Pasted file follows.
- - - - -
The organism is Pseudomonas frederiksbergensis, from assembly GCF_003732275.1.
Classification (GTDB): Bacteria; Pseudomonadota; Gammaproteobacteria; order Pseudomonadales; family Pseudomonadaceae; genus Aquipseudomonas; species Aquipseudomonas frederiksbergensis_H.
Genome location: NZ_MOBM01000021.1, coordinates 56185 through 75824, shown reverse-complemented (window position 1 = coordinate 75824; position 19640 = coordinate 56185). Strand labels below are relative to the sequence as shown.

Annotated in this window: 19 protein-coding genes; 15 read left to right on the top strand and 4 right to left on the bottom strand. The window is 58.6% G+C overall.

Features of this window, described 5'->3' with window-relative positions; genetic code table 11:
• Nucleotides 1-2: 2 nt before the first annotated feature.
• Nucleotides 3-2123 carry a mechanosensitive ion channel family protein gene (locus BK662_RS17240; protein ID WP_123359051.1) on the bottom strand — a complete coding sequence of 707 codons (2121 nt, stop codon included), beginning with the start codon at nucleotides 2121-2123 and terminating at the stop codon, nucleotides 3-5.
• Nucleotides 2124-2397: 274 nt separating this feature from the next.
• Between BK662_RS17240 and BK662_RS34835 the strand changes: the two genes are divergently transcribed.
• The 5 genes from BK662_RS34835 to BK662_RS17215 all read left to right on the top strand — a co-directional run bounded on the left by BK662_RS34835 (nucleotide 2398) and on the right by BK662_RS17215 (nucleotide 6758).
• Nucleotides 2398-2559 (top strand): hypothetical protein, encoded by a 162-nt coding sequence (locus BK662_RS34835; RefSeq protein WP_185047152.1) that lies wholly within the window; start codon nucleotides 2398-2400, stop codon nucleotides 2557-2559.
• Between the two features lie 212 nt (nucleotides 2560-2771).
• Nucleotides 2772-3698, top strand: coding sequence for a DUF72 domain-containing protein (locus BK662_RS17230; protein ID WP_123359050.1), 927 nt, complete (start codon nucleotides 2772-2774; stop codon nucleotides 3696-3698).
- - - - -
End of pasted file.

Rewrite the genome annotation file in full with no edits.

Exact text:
The organism is Pseudomonas frederiksbergensis, from assembly GCF_003732275.1.
Classification (GTDB): Bacteria; Pseudomonadota; Gammaproteobacteria; order Pseudomonadales; family Pseudomonadaceae; genus Aquipseudomonas; species Aquipseudomonas frederiksbergensis_H.
Genome location: NZ_MOBM01000021.1, coordinates 56185 through 75824, shown reverse-complemented (window position 1 = coordinate 75824; position 19640 = coordinate 56185). Strand labels below are relative to the sequence as shown.

Annotated in this window: 19 protein-coding genes; 15 read left to right on the top strand and 4 right to left on the bottom strand. The window is 58.6% G+C overall.

Features of this window, described 5'->3' with window-relative positions; genetic code table 11:
• Nucleotides 1-2: 2 nt before the first annotated feature.
• Nucleotides 3-2123 carry a mechanosensitive ion channel family protein gene (locus BK662_RS17240; protein ID WP_123359051.1) on the bottom strand — a complete coding sequence of 707 codons (2121 nt, stop codon included), beginning with the start codon at nucleotides 2121-2123 and terminating at the stop codon, nucleotides 3-5.
• Nucleotides 2124-2397: 274 nt separating this feature from the next.
• Between BK662_RS17240 and BK662_RS34835 the strand changes: the two genes are divergently transcribed.
• The 5 genes from BK662_RS34835 to BK662_RS17215 all read left to right on the top strand — a co-directional run bounded on the left by BK662_RS34835 (nucleotide 2398) and on the right by BK662_RS17215 (nucleotide 6758).
• Nucleotides 2398-2559 (top strand): hypothetical protein, encoded by a 162-nt coding sequence (locus BK662_RS34835; RefSeq protein WP_185047152.1) that lies wholly within the window; start codon nucleotides 2398-2400, stop codon nucleotides 2557-2559.
• Between the two features lie 212 nt (nucleotides 2560-2771).
• Nucleotides 2772-3698, top strand: coding sequence for a DUF72 domain-containing protein (locus BK662_RS17230; protein ID WP_123359050.1), 927 nt, complete (start codon nucleotides 2772-2774; stop codon nucleotides 3696-3698).